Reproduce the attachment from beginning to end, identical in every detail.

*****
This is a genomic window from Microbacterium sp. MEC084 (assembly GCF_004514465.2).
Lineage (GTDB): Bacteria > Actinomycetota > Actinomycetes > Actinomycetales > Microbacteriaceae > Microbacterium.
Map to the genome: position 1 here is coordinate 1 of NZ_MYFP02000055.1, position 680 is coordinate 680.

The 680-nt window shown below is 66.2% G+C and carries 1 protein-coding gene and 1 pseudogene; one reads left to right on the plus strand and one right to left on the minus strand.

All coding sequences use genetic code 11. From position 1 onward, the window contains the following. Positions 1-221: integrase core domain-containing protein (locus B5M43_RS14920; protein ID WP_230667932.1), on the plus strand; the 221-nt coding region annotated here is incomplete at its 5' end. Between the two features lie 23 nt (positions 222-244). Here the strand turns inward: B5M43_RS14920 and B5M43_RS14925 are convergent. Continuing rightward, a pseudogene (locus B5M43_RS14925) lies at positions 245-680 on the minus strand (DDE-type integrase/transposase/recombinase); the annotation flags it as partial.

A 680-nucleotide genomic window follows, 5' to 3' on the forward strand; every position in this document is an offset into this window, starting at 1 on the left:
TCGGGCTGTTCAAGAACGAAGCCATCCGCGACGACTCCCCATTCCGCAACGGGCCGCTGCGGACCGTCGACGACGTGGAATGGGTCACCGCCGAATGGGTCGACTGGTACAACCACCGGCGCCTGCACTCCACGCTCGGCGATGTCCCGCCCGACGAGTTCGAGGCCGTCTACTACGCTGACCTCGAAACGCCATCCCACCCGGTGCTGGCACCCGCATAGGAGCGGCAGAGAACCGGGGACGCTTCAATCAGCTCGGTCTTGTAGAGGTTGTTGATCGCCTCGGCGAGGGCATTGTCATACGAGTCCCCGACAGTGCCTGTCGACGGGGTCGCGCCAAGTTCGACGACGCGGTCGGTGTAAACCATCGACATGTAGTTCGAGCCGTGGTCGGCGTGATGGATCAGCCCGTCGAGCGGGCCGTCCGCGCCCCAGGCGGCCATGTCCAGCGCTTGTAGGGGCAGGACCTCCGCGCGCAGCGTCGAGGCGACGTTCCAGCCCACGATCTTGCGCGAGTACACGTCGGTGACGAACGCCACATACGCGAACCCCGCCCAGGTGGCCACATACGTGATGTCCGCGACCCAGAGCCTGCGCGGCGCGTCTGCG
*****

This is a genomic window from Microbacterium sp. MEC084 (assembly GCF_004514465.2).
Lineage (GTDB): Bacteria > Actinomycetota > Actinomycetes > Actinomycetales > Microbacteriaceae > Microbacterium.
Map to the genome: position 1 here is coordinate 1 of NZ_MYFP02000055.1, position 680 is coordinate 680.

The 680-nt window shown below is 66.2% G+C and carries 1 protein-coding gene and 1 pseudogene; one reads left to right on the plus strand and one right to left on the minus strand.

All coding sequences use genetic code 11. From position 1 onward, the window contains the following. Positions 1-221: integrase core domain-containing protein (locus B5M43_RS14920; protein ID WP_230667932.1), on the plus strand; the 221-nt coding region annotated here is incomplete at its 5' end. Between the two features lie 23 nt (positions 222-244). Here the strand turns inward: B5M43_RS14920 and B5M43_RS14925 are convergent. Continuing rightward, a pseudogene (locus B5M43_RS14925) lies at positions 245-680 on the minus strand (DDE-type integrase/transposase/recombinase); the annotation flags it as partial.

A 680-nucleotide genomic window follows, 5' to 3' on the forward strand; every position in this document is an offset into this window, starting at 1 on the left:
TCGGGCTGTTCAAGAACGAAGCCATCCGCGACGACTCCCCATTCCGCAACGGGCCGCTGCGGACCGTCGACGACGTGGAATGGGTCACCGCCGAATGGGTCGACTGGTACAACCACCGGCGCCTGCACTCCACGCTCGGCGATGTCCCGCCCGACGAGTTCGAGGCCGTCTACTACGCTGACCTCGAAACGCCATCCCACCCGGTGCTGGCACCCGCATAGGAGCGGCAGAGAACCGGGGACGCTTCAATCAGCTCGGTCTTGTAGAGGTTGTTGATCGCCTCGGCGAGGGCATTGTCATACGAGTCCCCGACAGTGCCTGTCGACGGGGTCGCGCCAAGTTCGACGACGCGGTCGGTGTAAACCATCGACATGTAGTTCGAGCCGTGGTCGGCGTGATGGATCAGCCCGTCGAGCGGGCCGTCCGCGCCCCAGGCGGCCATGTCCAGCGCTTGTAGGGGCAGGACCTCCGCGCGCAGCGTCGAGGCGACGTTCCAGCCCACGATCTTGCGCGAGTACACGTCGGTGACGAACGCCACATACGCGAACCCCGCCCAGGTGGCCACATACGTGATGTCCGCGACCCAGAGCCTGCGCGGCGCGTCTGCG